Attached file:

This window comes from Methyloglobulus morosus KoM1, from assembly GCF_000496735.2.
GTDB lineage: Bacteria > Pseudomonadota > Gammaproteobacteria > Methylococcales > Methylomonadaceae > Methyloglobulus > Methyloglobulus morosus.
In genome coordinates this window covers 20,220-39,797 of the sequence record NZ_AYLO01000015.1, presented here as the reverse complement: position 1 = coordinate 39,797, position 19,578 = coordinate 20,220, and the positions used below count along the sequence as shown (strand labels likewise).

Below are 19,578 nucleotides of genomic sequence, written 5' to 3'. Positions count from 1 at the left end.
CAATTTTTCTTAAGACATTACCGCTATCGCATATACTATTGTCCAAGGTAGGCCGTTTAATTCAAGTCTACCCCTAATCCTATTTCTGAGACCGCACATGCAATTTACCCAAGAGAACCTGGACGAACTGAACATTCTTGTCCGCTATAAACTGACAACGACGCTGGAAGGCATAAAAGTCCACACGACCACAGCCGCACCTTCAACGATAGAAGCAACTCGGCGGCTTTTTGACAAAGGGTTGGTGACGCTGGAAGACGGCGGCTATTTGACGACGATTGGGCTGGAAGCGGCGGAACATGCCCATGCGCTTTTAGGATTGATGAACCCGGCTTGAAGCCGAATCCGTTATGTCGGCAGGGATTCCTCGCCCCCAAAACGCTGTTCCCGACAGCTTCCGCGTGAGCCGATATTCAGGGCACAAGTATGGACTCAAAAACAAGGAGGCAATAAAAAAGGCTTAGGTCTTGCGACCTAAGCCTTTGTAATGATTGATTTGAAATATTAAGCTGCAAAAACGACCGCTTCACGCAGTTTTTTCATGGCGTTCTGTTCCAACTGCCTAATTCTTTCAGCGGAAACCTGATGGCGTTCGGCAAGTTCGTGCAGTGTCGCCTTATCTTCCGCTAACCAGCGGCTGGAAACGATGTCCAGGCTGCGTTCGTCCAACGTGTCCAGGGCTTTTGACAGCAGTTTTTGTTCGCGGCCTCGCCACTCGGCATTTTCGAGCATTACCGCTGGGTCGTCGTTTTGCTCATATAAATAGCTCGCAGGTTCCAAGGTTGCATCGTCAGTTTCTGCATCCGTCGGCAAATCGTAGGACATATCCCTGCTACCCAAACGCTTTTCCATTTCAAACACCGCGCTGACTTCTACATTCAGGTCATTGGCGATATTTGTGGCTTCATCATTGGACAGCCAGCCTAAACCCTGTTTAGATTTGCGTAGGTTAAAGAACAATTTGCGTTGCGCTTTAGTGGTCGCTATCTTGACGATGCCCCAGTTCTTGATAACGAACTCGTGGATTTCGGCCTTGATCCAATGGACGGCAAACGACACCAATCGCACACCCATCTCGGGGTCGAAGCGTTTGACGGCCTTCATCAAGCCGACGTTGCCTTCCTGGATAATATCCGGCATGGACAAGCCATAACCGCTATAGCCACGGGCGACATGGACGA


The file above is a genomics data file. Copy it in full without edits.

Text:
This window comes from Methyloglobulus morosus KoM1, from assembly GCF_000496735.2.
GTDB lineage: Bacteria > Pseudomonadota > Gammaproteobacteria > Methylococcales > Methylomonadaceae > Methyloglobulus > Methyloglobulus morosus.
In genome coordinates this window covers 20,220-39,797 of the sequence record NZ_AYLO01000015.1, presented here as the reverse complement: position 1 = coordinate 39,797, position 19,578 = coordinate 20,220, and the positions used below count along the sequence as shown (strand labels likewise).

Below are 19,578 nucleotides of genomic sequence, written 5' to 3'. Positions count from 1 at the left end.
CAATTTTTCTTAAGACATTACCGCTATCGCATATACTATTGTCCAAGGTAGGCCGTTTAATTCAAGTCTACCCCTAATCCTATTTCTGAGACCGCACATGCAATTTACCCAAGAGAACCTGGACGAACTGAACATTCTTGTCCGCTATAAACTGACAACGACGCTGGAAGGCATAAAAGTCCACACGACCACAGCCGCACCTTCAACGATAGAAGCAACTCGGCGGCTTTTTGACAAAGGGTTGGTGACGCTGGAAGACGGCGGCTATTTGACGACGATTGGGCTGGAAGCGGCGGAACATGCCCATGCGCTTTTAGGATTGATGAACCCGGCTTGAAGCCGAATCCGTTATGTCGGCAGGGATTCCTCGCCCCCAAAACGCTGTTCCCGACAGCTTCCGCGTGAGCCGATATTCAGGGCACAAGTATGGACTCAAAAACAAGGAGGCAATAAAAAAGGCTTAGGTCTTGCGACCTAAGCCTTTGTAATGATTGATTTGAAATATTAAGCTGCAAAAACGACCGCTTCACGCAGTTTTTTCATGGCGTTCTGTTCCAACTGCCTAATTCTTTCAGCGGAAACCTGATGGCGTTCGGCAAGTTCGTGCAGTGTCGCCTTATCTTCCGCTAACCAGCGGCTGGAAACGATGTCCAGGCTGCGTTCGTCCAACGTGTCCAGGGCTTTTGACAGCAGTTTTTGTTCGCGGCCTCGCCACTCGGCATTTTCGAGCATTACCGCTGGGTCGTCGTTTTGCTCATATAAATAGCTCGCAGGTTCCAAGGTTGCATCGTCAGTTTCTGCATCCGTCGGCAAATCGTAGGACATATCCCTGCTACCCAAACGCTTTTCCATTTCAAACACCGCGCTGACTTCTACATTCAGGTCATTGGCGATATTTGTGGCTTCATCATTGGACAGCCAGCCTAAACCCTGTTTAGATTTGCGTAGGTTAAAGAACAATTTGCGTTGCGCTTTAGTGGTCGCTATCTTGACGATGCCCCAGTTCTTGATAACGAACTCGTGGATTTCGGCCTTGATCCAATGGACGGCAAACGACACCAATCGCACACCCATCTCGGGGTCGAAGCGTTTGACGGCCTTCATCAAGCCGACGTTGCCTTCCTGGATAATATCCGGCATGGACAAGCCATAACCGCTATAGCCACGGGCGACATGGACGA